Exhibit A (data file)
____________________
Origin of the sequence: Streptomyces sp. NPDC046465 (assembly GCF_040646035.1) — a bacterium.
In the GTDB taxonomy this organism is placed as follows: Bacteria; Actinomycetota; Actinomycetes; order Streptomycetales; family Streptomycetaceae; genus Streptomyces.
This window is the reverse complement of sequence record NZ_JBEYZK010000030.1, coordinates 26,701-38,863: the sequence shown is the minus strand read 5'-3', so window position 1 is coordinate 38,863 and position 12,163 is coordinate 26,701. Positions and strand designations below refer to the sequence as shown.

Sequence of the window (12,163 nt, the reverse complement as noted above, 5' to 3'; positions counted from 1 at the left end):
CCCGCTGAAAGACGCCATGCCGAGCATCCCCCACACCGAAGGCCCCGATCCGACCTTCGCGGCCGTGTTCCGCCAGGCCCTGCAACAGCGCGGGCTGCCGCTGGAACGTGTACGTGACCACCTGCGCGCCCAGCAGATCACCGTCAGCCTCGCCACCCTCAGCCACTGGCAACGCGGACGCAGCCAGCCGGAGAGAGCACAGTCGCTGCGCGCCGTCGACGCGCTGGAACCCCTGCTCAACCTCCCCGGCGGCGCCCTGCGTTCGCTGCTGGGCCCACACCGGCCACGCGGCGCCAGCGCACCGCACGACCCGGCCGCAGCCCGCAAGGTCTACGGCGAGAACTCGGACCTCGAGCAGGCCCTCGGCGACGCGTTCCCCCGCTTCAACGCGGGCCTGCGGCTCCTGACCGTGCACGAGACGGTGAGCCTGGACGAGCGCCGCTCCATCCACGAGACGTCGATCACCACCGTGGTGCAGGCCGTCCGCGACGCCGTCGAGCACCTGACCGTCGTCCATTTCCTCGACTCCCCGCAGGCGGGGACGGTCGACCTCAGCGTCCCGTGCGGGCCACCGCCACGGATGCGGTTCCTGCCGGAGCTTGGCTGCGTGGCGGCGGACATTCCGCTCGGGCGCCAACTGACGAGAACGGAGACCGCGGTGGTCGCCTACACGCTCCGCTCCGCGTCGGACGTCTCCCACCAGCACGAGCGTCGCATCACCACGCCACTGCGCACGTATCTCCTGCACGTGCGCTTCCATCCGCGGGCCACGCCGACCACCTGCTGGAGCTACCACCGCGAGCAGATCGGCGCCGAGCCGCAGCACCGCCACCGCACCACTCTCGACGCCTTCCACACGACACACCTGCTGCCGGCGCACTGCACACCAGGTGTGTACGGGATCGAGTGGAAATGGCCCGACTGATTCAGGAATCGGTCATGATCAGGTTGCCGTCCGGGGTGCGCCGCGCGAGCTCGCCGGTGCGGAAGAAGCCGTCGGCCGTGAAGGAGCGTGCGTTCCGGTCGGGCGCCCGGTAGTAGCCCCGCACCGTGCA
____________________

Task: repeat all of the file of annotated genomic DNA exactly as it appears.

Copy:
Origin of the sequence: Streptomyces sp. NPDC046465 (assembly GCF_040646035.1) — a bacterium.
In the GTDB taxonomy this organism is placed as follows: Bacteria; Actinomycetota; Actinomycetes; order Streptomycetales; family Streptomycetaceae; genus Streptomyces.
This window is the reverse complement of sequence record NZ_JBEYZK010000030.1, coordinates 26,701-38,863: the sequence shown is the minus strand read 5'-3', so window position 1 is coordinate 38,863 and position 12,163 is coordinate 26,701. Positions and strand designations below refer to the sequence as shown.

Sequence of the window (12,163 nt, the reverse complement as noted above, 5' to 3'; positions counted from 1 at the left end):
CCCGCTGAAAGACGCCATGCCGAGCATCCCCCACACCGAAGGCCCCGATCCGACCTTCGCGGCCGTGTTCCGCCAGGCCCTGCAACAGCGCGGGCTGCCGCTGGAACGTGTACGTGACCACCTGCGCGCCCAGCAGATCACCGTCAGCCTCGCCACCCTCAGCCACTGGCAACGCGGACGCAGCCAGCCGGAGAGAGCACAGTCGCTGCGCGCCGTCGACGCGCTGGAACCCCTGCTCAACCTCCCCGGCGGCGCCCTGCGTTCGCTGCTGGGCCCACACCGGCCACGCGGCGCCAGCGCACCGCACGACCCGGCCGCAGCCCGCAAGGTCTACGGCGAGAACTCGGACCTCGAGCAGGCCCTCGGCGACGCGTTCCCCCGCTTCAACGCGGGCCTGCGGCTCCTGACCGTGCACGAGACGGTGAGCCTGGACGAGCGCCGCTCCATCCACGAGACGTCGATCACCACCGTGGTGCAGGCCGTCCGCGACGCCGTCGAGCACCTGACCGTCGTCCATTTCCTCGACTCCCCGCAGGCGGGGACGGTCGACCTCAGCGTCCCGTGCGGGCCACCGCCACGGATGCGGTTCCTGCCGGAGCTTGGCTGCGTGGCGGCGGACATTCCGCTCGGGCGCCAACTGACGAGAACGGAGACCGCGGTGGTCGCCTACACGCTCCGCTCCGCGTCGGACGTCTCCCACCAGCACGAGCGTCGCATCACCACGCCACTGCGCACGTATCTCCTGCACGTGCGCTTCCATCCGCGGGCCACGCCGACCACCTGCTGGAGCTACCACCGCGAGCAGATCGGCGCCGAGCCGCAGCACCGCCACCGCACCACTCTCGACGCCTTCCACACGACACACCTGCTGCCGGCGCACTGCACACCAGGTGTGTACGGGATCGAGTGGAAATGGCCCGACTGATTCAGGAATCGGTCATGATCAGGTTGCCGTCCGGGGTGCGCCGCGCGAGCTCGCCGGTGCGGAAGAAGCCGTCGGCCGTGAAGGAGCGTGCGTTCCGGTCGGGCGCCCGGTAGTAGCCCCGCACCGTGCA